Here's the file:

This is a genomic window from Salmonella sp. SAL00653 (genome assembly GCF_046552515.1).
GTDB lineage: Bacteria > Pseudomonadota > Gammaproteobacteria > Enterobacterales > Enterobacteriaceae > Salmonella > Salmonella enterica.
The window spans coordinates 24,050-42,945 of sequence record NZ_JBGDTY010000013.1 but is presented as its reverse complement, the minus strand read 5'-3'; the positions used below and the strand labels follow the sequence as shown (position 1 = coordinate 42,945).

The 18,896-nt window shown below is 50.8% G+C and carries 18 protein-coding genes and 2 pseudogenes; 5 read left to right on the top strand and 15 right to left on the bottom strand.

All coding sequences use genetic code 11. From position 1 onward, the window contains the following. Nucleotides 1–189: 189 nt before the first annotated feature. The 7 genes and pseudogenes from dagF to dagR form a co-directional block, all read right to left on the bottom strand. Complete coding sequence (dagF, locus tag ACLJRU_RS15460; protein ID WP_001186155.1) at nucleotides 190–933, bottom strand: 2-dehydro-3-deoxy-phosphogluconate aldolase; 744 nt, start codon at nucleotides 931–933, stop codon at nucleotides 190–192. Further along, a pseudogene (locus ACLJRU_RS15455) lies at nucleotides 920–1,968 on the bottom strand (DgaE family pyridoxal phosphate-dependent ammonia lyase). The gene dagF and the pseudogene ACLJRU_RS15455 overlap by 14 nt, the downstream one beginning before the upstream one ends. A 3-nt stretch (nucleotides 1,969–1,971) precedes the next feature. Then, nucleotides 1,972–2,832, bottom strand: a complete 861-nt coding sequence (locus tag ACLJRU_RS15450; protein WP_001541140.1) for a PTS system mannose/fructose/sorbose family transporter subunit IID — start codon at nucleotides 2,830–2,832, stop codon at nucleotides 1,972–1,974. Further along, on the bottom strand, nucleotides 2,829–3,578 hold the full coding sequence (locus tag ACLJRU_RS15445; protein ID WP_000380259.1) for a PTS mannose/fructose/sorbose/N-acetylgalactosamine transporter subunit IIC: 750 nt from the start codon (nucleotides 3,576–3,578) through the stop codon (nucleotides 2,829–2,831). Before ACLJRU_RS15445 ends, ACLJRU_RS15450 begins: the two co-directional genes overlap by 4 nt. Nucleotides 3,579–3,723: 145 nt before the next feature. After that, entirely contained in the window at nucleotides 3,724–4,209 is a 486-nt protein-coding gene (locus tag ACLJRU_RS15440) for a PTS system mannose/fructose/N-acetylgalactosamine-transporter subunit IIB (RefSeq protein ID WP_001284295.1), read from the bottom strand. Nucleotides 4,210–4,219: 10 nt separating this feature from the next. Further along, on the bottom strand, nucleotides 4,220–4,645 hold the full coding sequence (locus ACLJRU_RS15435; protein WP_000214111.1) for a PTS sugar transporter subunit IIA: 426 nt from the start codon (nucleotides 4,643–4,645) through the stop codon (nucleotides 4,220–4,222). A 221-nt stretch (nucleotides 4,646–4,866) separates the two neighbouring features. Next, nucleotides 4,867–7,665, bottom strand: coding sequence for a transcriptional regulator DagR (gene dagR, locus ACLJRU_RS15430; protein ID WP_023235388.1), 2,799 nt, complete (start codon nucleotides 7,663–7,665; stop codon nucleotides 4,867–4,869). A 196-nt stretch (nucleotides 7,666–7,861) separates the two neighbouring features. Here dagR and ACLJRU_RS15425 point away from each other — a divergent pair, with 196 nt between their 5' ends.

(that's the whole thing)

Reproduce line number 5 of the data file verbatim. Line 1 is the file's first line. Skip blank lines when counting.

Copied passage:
All coding sequences use genetic code 11. From position 1 onward, the window contains the following. Nucleotides 1–189: 189 nt before the first annotated feature. The 7 genes and pseudogenes from dagF to dagR form a co-directional block, all read right to left on the bottom strand. Complete coding sequence (dagF, locus tag ACLJRU_RS15460; protein ID WP_001186155.1) at nucleotides 190–933, bottom strand: 2-dehydro-3-deoxy-phosphogluconate aldolase; 744 nt, start codon at nucleotides 931–933, stop codon at nucleotides 190–192. Further along, a pseudogene (locus ACLJRU_RS15455) lies at nucleotides 920–1,968 on the bottom strand (DgaE family pyridoxal phosphate-dependent ammonia lyase). The gene dagF and the pseudogene ACLJRU_RS15455 overlap by 14 nt, the downstream one beginning before the upstream one ends. A 3-nt stretch (nucleotides 1,969–1,971) precedes the next feature. Then, nucleotides 1,972–2,832, bottom strand: a complete 861-nt coding sequence (locus tag ACLJRU_RS15450; protein WP_001541140.1) for a PTS system mannose/fructose/sorbose family transporter subunit IID — start codon at nucleotides 2,830–2,832, stop codon at nucleotides 1,972–1,974. Further along, on the bottom strand, nucleotides 2,829–3,578 hold the full coding sequence (locus tag ACLJRU_RS15445; protein ID WP_000380259.1) for a PTS mannose/fructose/sorbose/N-acetylgalactosamine transporter subunit IIC: 750 nt from the start codon (nucleotides 3,576–3,578) through the stop codon (nucleotides 2,829–2,831). Before ACLJRU_RS15445 ends, ACLJRU_RS15450 begins: the two co-directional genes overlap by 4 nt. Nucleotides 3,579–3,723: 145 nt before the next feature. After that, entirely contained in the window at nucleotides 3,724–4,209 is a 486-nt protein-coding gene (locus tag ACLJRU_RS15440) for a PTS system mannose/fructose/N-acetylgalactosamine-transporter subunit IIB (RefSeq protein ID WP_001284295.1), read from the bottom strand. Nucleotides 4,210–4,219: 10 nt separating this feature from the next. Further along, on the bottom strand, nucleotides 4,220–4,645 hold the full coding sequence (locus ACLJRU_RS15435; protein WP_000214111.1) for a PTS sugar transporter subunit IIA: 426 nt from the start codon (nucleotides 4,643–4,645) through the stop codon (nucleotides 4,220–4,222). A 221-nt stretch (nucleotides 4,646–4,866) separates the two neighbouring features. Next, nucleotides 4,867–7,665, bottom strand: coding sequence for a transcriptional regulator DagR (gene dagR, locus ACLJRU_RS15430; protein ID WP_023235388.1), 2,799 nt, complete (start codon nucleotides 7,663–7,665; stop codon nucleotides 4,867–4,869). A 196-nt stretch (nucleotides 7,666–7,861) separates the two neighbouring features. Here dagR and ACLJRU_RS15425 point away from each other — a divergent pair, with 196 nt between their 5' ends.